WASHINGTON — U.S. home prices are finally starting to increase consistently.
A gauge of national home prices rose in June compared with the same month last year, according to the Standard & Poor's/Case Shiller index released Tuesday. The year-over-year increase was the first since September 2010, a year when housing benefited temporarily from a federal home-buying tax credit.
“I think we have turned the corner on prices,” said David Blitzer, chairman of the S&P's index committee. “It looks very good.”
A decline in foreclosures and the lowest mortgage rates in decades have helped some of the cities hardest hit by the housing bust. Prices have surged nearly 14 percent, for example, in the Phoenix area in the 12 months that ended in June. In Miami, they've risen 4.4 percent.
The steadiness of the price increases is helping bolster a nascent housing recovery that began earlier this year. Last week, the National Association of Realtors said sales of previously occupied homes jumped 10 percent in July compared with the same month last year.
Builder confidence rose this month to its highest level since the housing market went bust five years ago. And the average rate on a 30-year fixed mortgage has been below 4 percent all year.
As prices rise, more Americans will likely be inclined to put their houses up for sale. That could further energize the market, which has been hampered by a low supply of available homes.
“The best news on the housing front is that prices have turned,” said Patrick Newport, U.S. economist at IHS Global Insight.
Newport said rising prices could help many Americans who owe more on their mortgages than their homes are worth now. It could also boost consumer spending if people feel wealthier. Consumer spending accounts for about 70 percent of economic activity.
Even with the gains, prices have a long way to go to recover from their plunge during and after the housing bubble burst in late 2006 and early 2007. Nationally, prices in June were 31.6 percent below the peak hit in April 2006, based on the S&P/Case Shiller index. I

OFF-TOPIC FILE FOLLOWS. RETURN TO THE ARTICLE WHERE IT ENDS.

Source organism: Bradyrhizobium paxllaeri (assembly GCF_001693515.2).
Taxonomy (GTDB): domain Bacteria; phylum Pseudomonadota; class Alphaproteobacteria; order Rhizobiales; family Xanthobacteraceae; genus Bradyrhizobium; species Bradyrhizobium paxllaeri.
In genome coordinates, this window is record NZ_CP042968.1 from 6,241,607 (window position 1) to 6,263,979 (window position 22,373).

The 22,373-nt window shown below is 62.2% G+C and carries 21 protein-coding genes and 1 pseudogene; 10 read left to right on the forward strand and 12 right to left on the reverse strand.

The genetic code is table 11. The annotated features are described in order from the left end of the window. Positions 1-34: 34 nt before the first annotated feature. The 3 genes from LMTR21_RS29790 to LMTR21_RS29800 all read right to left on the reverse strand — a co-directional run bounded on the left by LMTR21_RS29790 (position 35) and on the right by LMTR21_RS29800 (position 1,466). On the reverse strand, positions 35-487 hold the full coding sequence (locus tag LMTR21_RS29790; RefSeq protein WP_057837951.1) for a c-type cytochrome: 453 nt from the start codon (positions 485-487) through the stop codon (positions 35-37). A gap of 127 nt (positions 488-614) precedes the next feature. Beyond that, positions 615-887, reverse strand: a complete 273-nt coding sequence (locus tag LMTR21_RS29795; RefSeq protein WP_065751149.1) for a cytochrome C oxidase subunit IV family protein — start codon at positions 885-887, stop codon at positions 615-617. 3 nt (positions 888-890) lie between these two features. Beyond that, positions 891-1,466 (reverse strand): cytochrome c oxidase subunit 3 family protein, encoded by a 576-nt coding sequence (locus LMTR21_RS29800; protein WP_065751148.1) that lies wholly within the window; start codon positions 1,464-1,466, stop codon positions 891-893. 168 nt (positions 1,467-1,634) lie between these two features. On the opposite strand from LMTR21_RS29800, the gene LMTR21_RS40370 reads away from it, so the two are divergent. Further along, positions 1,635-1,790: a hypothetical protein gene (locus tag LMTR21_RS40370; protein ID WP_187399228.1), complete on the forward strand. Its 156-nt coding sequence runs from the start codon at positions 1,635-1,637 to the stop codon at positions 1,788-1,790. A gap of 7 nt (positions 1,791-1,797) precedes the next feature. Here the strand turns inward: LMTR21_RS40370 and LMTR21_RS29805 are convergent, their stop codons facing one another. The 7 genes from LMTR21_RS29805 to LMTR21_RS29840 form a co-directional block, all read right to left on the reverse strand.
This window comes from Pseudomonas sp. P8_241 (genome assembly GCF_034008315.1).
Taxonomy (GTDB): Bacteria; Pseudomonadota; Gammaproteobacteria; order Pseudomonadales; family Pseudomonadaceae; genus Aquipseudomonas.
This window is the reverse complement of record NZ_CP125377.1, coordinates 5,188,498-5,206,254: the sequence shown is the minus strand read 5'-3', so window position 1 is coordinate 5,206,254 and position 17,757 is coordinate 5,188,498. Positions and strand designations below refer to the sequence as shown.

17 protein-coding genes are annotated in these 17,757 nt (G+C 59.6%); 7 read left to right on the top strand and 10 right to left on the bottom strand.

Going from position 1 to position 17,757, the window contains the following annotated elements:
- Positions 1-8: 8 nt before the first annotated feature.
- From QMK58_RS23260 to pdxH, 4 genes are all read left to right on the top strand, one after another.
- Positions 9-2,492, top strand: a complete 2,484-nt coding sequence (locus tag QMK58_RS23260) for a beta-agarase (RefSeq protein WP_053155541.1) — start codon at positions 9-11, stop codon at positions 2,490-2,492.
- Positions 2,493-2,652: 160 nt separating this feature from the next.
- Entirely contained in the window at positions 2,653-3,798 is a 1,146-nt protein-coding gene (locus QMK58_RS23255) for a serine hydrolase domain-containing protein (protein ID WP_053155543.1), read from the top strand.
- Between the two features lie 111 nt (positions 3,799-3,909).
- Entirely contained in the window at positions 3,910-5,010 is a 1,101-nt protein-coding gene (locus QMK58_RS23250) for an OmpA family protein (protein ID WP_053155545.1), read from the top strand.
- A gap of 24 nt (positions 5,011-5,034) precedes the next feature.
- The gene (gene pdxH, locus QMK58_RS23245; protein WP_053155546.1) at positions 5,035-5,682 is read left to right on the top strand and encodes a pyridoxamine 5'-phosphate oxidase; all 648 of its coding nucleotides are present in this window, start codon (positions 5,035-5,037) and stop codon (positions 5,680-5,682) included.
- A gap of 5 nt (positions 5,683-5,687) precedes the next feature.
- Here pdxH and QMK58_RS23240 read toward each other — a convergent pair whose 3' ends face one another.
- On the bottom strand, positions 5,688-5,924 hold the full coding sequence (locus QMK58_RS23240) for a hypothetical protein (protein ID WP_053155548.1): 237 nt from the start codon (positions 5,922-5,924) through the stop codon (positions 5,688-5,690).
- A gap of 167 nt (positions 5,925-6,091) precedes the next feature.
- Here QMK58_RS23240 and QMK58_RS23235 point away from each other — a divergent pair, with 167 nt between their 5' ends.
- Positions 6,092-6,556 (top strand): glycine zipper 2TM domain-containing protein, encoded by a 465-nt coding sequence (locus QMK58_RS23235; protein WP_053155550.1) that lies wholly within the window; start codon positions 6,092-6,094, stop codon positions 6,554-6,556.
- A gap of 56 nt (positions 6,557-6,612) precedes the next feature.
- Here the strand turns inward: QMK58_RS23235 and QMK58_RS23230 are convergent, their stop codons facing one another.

The S&P/Case-Shiller index covers roughly half of U.S. homes. It measures prices compared with those in January 2000 and creates a three-month moving average. The June figures are the latest available.
Real estate agent David Hicks, the owner of Century 21 Premier Group in Minneapolis, said business at his firm is up about 20 percent over a year ago.
“I am optimistic that the sales increases we are seeing are part of a trend that will continue,” Hicks said.
But further gains, Hicks noted, will depend on whether banks can sell off their backlogs of foreclosed homes, which continue to depress prices.
Phoenix and Las Vegas have been foreclosure hotbeds throughout the housing downturn. In each area, home values plummeted after bank-owned homes hit the resale market.
Investors and other buyers have been buying foreclosed properties in both markets, creating bidding wars for properties in some cases.
That demand, plus a slowdown in the pace of new foreclosures coming onto the market, has led to a sharp drop in the supply of homes for sale.
Some economists expect sales of previously occupied homes nationally to rise 8 percent this year to about 4.6 million.
That's still well below the 5.5 million annual sales pace that is considered healthy.
Many would-be buyers are having trouble qualifying for loans. Or they can't afford larger down payments being required by banks.
Still, the housing market is steadily improving and is poised to contribute to economic growth this year. Modest growth and job gains are encouraging more Americans to buy homes.